New Types of Behavioral Manipulation of Host Spiders by a Parasitoid WaspReport as inadecuate

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PsycheVolume 2010 2010, Article ID 950614, 4 pages

Research ArticleSmithsonian Tropical Research Institute, Universidad de Costa Rica, Ciudad Universitaria, Costa Rica

Received 14 October 2009; Revised 9 June 2010; Accepted 15 July 2010

Academic Editor: Robert Matthews

Copyright © 2010 William G. Eberhard. This is an open access article distributed under the Creative Commons Attribution License, which permits unrestricted use, distribution, and reproduction in any medium, provided the original work is properly cited.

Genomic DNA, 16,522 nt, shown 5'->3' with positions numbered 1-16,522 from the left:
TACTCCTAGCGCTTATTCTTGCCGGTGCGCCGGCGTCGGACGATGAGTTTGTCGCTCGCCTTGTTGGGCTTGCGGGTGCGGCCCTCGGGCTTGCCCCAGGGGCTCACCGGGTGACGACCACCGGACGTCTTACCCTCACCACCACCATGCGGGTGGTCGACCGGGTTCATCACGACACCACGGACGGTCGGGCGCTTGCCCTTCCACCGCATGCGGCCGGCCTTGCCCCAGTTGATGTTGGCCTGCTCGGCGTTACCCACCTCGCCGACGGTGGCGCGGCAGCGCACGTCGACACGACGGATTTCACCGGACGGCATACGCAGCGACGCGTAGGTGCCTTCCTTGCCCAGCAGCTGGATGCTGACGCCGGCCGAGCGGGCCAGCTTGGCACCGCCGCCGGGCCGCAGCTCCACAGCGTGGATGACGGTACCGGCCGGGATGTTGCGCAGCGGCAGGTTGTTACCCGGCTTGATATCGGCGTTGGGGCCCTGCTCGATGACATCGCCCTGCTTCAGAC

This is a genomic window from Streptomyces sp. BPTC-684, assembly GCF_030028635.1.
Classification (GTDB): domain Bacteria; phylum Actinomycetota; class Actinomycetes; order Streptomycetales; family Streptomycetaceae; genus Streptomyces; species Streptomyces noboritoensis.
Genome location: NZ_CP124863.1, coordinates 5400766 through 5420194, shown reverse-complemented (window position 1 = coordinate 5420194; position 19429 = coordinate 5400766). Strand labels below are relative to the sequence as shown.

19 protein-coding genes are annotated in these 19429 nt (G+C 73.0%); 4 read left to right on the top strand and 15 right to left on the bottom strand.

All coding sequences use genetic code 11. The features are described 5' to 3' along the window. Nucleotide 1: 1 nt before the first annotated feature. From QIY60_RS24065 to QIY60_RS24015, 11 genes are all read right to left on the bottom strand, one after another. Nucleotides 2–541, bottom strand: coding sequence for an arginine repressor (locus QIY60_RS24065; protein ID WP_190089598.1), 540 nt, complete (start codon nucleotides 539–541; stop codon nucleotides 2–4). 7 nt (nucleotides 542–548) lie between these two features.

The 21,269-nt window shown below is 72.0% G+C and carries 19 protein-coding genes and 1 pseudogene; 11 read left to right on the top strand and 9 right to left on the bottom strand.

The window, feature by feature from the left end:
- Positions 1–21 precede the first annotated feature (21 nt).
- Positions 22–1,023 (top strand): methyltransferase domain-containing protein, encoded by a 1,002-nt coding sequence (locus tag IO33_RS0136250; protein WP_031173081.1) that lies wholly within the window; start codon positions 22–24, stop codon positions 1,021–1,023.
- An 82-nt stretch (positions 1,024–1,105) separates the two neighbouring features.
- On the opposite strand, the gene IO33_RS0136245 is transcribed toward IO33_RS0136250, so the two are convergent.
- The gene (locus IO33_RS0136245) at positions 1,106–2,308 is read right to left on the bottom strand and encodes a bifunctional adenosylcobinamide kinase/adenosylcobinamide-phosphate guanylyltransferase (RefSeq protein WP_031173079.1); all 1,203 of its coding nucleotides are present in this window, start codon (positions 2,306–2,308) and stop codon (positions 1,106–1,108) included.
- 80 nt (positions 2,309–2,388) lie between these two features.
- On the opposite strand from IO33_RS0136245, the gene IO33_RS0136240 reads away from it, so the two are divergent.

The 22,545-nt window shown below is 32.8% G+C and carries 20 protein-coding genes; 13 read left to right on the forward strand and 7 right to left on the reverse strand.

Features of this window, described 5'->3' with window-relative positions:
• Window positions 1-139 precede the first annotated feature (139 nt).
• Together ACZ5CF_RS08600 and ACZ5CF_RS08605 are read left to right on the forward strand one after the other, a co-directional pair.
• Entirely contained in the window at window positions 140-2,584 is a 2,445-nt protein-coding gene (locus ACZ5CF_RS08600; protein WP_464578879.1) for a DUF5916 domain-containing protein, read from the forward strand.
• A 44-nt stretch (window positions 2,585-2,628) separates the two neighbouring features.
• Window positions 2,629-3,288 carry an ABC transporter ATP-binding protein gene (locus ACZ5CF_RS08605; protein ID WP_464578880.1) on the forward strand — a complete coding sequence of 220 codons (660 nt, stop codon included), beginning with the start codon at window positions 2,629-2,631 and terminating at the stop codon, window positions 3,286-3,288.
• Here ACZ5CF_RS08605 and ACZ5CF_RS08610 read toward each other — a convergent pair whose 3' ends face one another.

The larva of the parasitic wasp Zatypota sp. nr. solanoi induces its host spiders Anelosimus spp. to modify its web in ways not seen in normal webs of this species or in any other species, providing apparent protection and support for the wasp-s cocoon by covering the entire web with a protective sheet and adding a central platform and opening a space below in the enclosed tangle, where the larva suspends its cocoon. These modifications differ qualitatively from those induced by a congeneric wasp. Parasitized spiders appeared to adjust modified web construction behavior to local conditions, implying that larval manipulations may occur at higher rather than lower levels of behavioral control e.g., eliciting overall design decisions, rather than particular motor patterns.

Author: William G. Eberhard



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